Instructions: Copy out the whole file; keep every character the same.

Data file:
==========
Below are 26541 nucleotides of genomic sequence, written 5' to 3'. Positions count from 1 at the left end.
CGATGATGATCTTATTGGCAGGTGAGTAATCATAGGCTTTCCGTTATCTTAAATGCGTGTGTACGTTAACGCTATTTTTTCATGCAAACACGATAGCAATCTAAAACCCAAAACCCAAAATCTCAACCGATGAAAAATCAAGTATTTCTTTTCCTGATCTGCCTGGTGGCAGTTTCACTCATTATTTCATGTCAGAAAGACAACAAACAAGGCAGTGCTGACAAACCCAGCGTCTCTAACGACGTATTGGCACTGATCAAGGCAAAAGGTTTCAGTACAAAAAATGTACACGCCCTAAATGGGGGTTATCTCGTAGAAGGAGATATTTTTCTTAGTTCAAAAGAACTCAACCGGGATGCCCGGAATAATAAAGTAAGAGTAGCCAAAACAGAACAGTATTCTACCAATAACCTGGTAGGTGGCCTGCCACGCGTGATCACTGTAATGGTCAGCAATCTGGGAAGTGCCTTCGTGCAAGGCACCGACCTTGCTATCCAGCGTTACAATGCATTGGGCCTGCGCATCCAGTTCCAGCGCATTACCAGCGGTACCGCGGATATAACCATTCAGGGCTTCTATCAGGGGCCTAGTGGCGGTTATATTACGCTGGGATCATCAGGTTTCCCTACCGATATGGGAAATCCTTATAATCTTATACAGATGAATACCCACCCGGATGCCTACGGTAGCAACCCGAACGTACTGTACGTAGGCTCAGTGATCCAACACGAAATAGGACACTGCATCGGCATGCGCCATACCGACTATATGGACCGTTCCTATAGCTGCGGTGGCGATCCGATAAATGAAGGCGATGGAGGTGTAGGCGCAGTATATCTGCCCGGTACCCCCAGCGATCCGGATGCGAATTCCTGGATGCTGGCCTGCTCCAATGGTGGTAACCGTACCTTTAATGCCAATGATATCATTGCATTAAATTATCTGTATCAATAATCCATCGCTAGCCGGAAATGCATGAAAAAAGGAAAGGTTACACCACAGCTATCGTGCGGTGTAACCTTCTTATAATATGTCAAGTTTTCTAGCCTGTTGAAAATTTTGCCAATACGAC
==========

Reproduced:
Below are 26541 nucleotides of genomic sequence, written 5' to 3'. Positions count from 1 at the left end.
CGATGATGATCTTATTGGCAGGTGAGTAATCATAGGCTTTCCGTTATCTTAAATGCGTGTGTACGTTAACGCTATTTTTTCATGCAAACACGATAGCAATCTAAAACCCAAAACCCAAAATCTCAACCGATGAAAAATCAAGTATTTCTTTTCCTGATCTGCCTGGTGGCAGTTTCACTCATTATTTCATGTCAGAAAGACAACAAACAAGGCAGTGCTGACAAACCCAGCGTCTCTAACGACGTATTGGCACTGATCAAGGCAAAAGGTTTCAGTACAAAAAATGTACACGCCCTAAATGGGGGTTATCTCGTAGAAGGAGATATTTTTCTTAGTTCAAAAGAACTCAACCGGGATGCCCGGAATAATAAAGTAAGAGTAGCCAAAACAGAACAGTATTCTACCAATAACCTGGTAGGTGGCCTGCCACGCGTGATCACTGTAATGGTCAGCAATCTGGGAAGTGCCTTCGTGCAAGGCACCGACCTTGCTATCCAGCGTTACAATGCATTGGGCCTGCGCATCCAGTTCCAGCGCATTACCAGCGGTACCGCGGATATAACCATTCAGGGCTTCTATCAGGGGCCTAGTGGCGGTTATATTACGCTGGGATCATCAGGTTTCCCTACCGATATGGGAAATCCTTATAATCTTATACAGATGAATACCCACCCGGATGCCTACGGTAGCAACCCGAACGTACTGTACGTAGGCTCAGTGATCCAACACGAAATAGGACACTGCATCGGCATGCGCCATACCGACTATATGGACCGTTCCTATAGCTGCGGTGGCGATCCGATAAATGAAGGCGATGGAGGTGTAGGCGCAGTATATCTGCCCGGTACCCCCAGCGATCCGGATGCGAATTCCTGGATGCTGGCCTGCTCCAATGGTGGTAACCGTACCTTTAATGCCAATGATATCATTGCATTAAATTATCTGTATCAATAATCCATCGCTAGCCGGAAATGCATGAAAAAAGGAAAGGTTACACCACAGCTATCGTGCGGTGTAACCTTCTTATAATATGTCAAGTTTTCTAGCCTGTTGAAAATTTTGCCAATACGAC